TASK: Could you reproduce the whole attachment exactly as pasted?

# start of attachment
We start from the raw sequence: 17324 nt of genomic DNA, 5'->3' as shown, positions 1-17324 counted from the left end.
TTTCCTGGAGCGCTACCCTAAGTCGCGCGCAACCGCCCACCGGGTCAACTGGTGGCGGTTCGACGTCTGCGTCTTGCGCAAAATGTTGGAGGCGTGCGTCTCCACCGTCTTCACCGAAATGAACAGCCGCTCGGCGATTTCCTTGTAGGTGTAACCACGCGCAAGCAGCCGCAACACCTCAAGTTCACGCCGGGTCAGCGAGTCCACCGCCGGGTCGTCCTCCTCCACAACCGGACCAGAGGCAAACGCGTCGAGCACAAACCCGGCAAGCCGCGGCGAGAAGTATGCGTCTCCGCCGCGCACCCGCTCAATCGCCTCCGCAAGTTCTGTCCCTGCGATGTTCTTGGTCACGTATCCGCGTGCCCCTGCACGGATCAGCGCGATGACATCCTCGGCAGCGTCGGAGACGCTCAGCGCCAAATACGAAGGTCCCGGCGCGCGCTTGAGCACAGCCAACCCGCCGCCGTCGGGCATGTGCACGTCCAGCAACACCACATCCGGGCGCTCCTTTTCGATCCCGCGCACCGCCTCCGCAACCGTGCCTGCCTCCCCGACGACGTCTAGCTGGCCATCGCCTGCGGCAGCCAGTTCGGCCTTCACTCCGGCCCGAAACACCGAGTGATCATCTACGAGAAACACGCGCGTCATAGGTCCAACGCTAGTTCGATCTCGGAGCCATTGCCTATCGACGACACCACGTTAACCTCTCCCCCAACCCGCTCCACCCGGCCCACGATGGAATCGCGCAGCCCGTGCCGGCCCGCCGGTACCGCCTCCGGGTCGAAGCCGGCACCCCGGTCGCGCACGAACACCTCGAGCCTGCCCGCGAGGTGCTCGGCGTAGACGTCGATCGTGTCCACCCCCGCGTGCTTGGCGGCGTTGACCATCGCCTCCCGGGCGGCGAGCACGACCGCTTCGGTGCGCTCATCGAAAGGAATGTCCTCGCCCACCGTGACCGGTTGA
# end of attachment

We start from the raw sequence: 17324 nt of genomic DNA, 5'->3' as shown, positions 1-17324 counted from the left end.
TTTCCTGGAGCGCTACCCTAAGTCGCGCGCAACCGCCCACCGGGTCAACTGGTGGCGGTTCGACGTCTGCGTCTTGCGCAAAATGTTGGAGGCGTGCGTCTCCACCGTCTTCACCGAAATGAACAGCCGCTCGGCGATTTCCTTGTAGGTGTAACCACGCGCAAGCAGCCGCAACACCTCAAGTTCACGCCGGGTCAGCGAGTCCACCGCCGGGTCGTCCTCCTCCACAACCGGACCAGAGGCAAACGCGTCGAGCACAAACCCGGCAAGCCGCGGCGAGAAGTATGCGTCTCCGCCGCGCACCCGCTCAATCGCCTCCGCAAGTTCTGTCCCTGCGATGTTCTTGGTCACGTATCCGCGTGCCCCTGCACGGATCAGCGCGATGACATCCTCGGCAGCGTCGGAGACGCTCAGCGCCAAATACGAAGGTCCCGGCGCGCGCTTGAGCACAGCCAACCCGCCGCCGTCGGGCATGTGCACGTCCAGCAACACCACATCCGGGCGCTCCTTTTCGATCCCGCGCACCGCCTCCGCAACCGTGCCTGCCTCCCCGACGACGTCTAGCTGGCCATCGCCTGCGGCAGCCAGTTCGGCCTTCACTCCGGCCCGAAACACCGAGTGATCATCTACGAGAAACACGCGCGTCATAGGTCCAACGCTAGTTCGATCTCGGAGCCATTGCCTATCGACGACACCACGTTAACCTCTCCCCCAACCCGCTCCACCCGGCCCACGATGGAATCGCGCAGCCCGTGCCGGCCCGCCGGTACCGCCTCCGGGTCGAAGCCGGCACCCCGGTCGCGCACGAACACCTCGAGCCTGCCCGCGAGGTGCTCGGCGTAGACGTCGATCGTGTCCACCCCCGCGTGCTTGGCGGCGTTGACCATCGCCTCCCGGGCGGCGAGCACGACCGCTTCGGTGCGCTCATCGAAAGGAATGTCCTCGCCCACCGTGACCGGTTGA